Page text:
The Centre on Wednesday released Rs 1.16 trillion in devolution to states, instead of the usual monthly practice of Rs 58,333 crore.
It is a clear indication that owing to healthy direct tax and goods and service tax collections, the Centre is frontloading devolution to states from the divisible tax pool. The step will help carry out their capital expenditure and welfare spending plans.
Two installments of devolution were paid in November 2021 as well, after Finance Minister Nirmala Sitharaman met with her state counterparts and chief ministers on economic and infrastructure issues.
By norm, money from the divisible tax pool is devolved to states in 14 annual installments: 11 in 11 months and 3 in March.
The latest devolution comes after several states told the Central government that they face a fund crunch that is leading slowing down infrastructure projects.
Kerala Finance Minister K N Balagopal two weeks ago wrote to Sitharaman, accusing the Centre of putting his state in a financial crisis by slashing its resources by Rs 23,000 crore in the current fiscal year.
He said that the Centre had done so by reducing revenue deficit grants, ending goods and services tax (GST) compensation from July, and factoring in borrowings by state entities and public account liability while fixing borrowing limits of states.
At the centre of these conversations is the extension of GST compensation to states beyond June 2022. However, that is unlikely to fructify.
Experts have said the Centre should frontload devolution to states from the divisible tax pool as direct tax and GST collections are robust. They warned that the states may not be able to incur capex and fund their social welfare schemes if their share is transferred later in the year.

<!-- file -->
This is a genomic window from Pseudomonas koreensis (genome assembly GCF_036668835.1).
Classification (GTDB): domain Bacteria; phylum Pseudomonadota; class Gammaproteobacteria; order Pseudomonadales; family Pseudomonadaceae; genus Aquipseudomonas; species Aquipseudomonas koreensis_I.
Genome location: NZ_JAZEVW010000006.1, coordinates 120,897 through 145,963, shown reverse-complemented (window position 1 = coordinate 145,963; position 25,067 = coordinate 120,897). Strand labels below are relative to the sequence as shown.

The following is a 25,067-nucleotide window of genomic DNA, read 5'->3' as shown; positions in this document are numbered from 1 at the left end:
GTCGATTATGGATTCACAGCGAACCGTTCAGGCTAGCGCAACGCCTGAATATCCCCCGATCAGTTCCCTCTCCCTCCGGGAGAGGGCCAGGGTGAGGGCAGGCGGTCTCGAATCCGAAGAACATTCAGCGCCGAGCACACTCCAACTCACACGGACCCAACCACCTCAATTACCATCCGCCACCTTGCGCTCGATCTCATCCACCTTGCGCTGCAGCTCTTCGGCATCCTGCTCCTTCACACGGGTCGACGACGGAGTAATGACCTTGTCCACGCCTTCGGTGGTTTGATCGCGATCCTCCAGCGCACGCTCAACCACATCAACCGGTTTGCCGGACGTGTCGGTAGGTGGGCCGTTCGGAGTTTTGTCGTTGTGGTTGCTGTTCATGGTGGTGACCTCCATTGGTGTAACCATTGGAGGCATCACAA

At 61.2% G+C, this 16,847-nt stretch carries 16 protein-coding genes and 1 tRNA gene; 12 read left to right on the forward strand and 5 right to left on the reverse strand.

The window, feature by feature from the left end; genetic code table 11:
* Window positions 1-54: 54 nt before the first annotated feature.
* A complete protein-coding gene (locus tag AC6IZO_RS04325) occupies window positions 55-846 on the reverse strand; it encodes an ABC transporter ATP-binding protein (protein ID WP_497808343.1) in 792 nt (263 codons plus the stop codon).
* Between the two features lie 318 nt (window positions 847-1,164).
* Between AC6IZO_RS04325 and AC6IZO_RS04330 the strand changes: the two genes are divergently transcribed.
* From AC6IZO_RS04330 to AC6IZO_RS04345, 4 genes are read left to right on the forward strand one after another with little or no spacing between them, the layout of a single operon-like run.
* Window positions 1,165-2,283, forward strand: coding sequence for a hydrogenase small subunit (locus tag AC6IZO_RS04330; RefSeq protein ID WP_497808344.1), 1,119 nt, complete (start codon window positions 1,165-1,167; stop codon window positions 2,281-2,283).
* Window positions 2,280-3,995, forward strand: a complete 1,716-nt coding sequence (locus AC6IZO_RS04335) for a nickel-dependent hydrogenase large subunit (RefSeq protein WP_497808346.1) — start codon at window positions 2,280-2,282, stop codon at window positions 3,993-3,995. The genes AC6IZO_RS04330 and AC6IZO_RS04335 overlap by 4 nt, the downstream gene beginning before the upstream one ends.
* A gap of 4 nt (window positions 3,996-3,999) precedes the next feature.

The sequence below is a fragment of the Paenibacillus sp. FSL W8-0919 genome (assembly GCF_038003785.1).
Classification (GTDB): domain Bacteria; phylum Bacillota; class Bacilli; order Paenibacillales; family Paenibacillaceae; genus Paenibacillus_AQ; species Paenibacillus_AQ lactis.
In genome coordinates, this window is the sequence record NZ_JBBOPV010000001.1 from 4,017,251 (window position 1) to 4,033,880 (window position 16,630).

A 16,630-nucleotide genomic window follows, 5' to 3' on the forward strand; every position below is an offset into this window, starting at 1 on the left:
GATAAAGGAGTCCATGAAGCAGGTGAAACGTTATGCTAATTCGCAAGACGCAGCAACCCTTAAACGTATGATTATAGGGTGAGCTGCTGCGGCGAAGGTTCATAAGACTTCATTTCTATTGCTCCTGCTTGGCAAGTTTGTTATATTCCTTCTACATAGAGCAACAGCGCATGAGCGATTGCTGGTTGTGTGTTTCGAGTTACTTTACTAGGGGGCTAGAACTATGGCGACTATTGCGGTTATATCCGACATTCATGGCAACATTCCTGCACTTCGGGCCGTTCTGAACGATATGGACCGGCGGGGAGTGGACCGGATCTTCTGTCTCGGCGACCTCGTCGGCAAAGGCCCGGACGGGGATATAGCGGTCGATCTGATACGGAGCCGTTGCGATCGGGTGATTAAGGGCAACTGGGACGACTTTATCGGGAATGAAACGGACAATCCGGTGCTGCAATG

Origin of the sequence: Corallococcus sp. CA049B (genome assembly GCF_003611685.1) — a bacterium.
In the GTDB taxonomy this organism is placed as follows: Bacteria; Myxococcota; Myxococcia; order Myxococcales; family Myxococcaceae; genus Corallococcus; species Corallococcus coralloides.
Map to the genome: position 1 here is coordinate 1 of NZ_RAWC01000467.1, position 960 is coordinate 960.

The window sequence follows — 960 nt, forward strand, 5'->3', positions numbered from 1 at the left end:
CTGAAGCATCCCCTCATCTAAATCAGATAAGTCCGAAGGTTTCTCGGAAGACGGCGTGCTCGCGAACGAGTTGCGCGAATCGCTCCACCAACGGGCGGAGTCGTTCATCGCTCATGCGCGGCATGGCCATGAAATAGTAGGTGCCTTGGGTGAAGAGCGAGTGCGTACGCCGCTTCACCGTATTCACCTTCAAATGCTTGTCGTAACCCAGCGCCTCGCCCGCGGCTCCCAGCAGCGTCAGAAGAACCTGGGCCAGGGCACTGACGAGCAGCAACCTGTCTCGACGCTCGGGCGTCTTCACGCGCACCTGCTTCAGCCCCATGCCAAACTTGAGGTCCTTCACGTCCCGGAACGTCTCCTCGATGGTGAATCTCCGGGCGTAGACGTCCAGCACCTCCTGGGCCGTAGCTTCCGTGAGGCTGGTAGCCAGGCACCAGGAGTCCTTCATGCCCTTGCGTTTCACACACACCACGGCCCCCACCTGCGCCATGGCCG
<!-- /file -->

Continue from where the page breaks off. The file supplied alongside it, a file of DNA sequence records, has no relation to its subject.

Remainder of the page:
The Centre collected Rs 5.68 trillion in taxes in the first quarter of the current fiscal, which was 22.4 per cent more than that collected in the corresponding period of the previous year. Union Budget Estimates pegged growth at just 1.8 per cent year-on-year for the entire FY23 (compared to actual numbers in FY22).
“We anticipate that central tax devolution will overshoot the FY23 Budget Estimates by over Rs 1 trillion, led by an expected upside in the Government of India’s non-excise tax revenues. If the upside is deferred to Q4 FY23, as was seen in Q4 FY22, it may not translate into a healthy capex push by the states, given the lead time required to plan and execute projects. An early reassessment of the monthly amounts being shared with the states may nudge them to boost their spending and support economic growth,” ICRA chief economist Aditi Nayar said.